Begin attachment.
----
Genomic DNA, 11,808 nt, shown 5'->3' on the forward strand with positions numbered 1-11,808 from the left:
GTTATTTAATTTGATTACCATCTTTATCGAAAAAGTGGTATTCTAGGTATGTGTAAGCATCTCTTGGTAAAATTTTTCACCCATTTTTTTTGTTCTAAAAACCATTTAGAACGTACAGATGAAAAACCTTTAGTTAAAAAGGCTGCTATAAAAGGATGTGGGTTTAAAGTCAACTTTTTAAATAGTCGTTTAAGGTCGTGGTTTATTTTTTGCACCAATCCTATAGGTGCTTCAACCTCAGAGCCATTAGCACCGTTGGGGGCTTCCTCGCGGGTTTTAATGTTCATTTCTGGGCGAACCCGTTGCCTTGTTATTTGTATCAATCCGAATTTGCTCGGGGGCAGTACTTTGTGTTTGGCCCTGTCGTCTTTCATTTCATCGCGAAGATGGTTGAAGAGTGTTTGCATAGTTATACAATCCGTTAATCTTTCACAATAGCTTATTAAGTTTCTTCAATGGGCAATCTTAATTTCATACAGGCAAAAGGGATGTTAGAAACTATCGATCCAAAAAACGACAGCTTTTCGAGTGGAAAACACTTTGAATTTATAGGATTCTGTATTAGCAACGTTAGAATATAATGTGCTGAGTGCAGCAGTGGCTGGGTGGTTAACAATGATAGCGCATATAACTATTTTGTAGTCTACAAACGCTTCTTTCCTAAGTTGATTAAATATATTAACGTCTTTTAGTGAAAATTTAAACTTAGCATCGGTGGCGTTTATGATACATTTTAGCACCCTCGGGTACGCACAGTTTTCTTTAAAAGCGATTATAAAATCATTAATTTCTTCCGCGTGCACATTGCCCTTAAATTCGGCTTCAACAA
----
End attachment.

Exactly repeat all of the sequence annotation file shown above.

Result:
Genomic DNA, 11,808 nt, shown 5'->3' on the forward strand with positions numbered 1-11,808 from the left:
GTTATTTAATTTGATTACCATCTTTATCGAAAAAGTGGTATTCTAGGTATGTGTAAGCATCTCTTGGTAAAATTTTTCACCCATTTTTTTTGTTCTAAAAACCATTTAGAACGTACAGATGAAAAACCTTTAGTTAAAAAGGCTGCTATAAAAGGATGTGGGTTTAAAGTCAACTTTTTAAATAGTCGTTTAAGGTCGTGGTTTATTTTTTGCACCAATCCTATAGGTGCTTCAACCTCAGAGCCATTAGCACCGTTGGGGGCTTCCTCGCGGGTTTTAATGTTCATTTCTGGGCGAACCCGTTGCCTTGTTATTTGTATCAATCCGAATTTGCTCGGGGGCAGTACTTTGTGTTTGGCCCTGTCGTCTTTCATTTCATCGCGAAGATGGTTGAAGAGTGTTTGCATAGTTATACAATCCGTTAATCTTTCACAATAGCTTATTAAGTTTCTTCAATGGGCAATCTTAATTTCATACAGGCAAAAGGGATGTTAGAAACTATCGATCCAAAAAACGACAGCTTTTCGAGTGGAAAACACTTTGAATTTATAGGATTCTGTATTAGCAACGTTAGAATATAATGTGCTGAGTGCAGCAGTGGCTGGGTGGTTAACAATGATAGCGCATATAACTATTTTGTAGTCTACAAACGCTTCTTTCCTAAGTTGATTAAATATATTAACGTCTTTTAGTGAAAATTTAAACTTAGCATCGGTGGCGTTTATGATACATTTTAGCACCCTCGGGTACGCACAGTTTTCTTTAAAAGCGATTATAAAATCATTAATTTCTTCCGCGTGCACATTGCCCTTAAATTCGGCTTCAACAA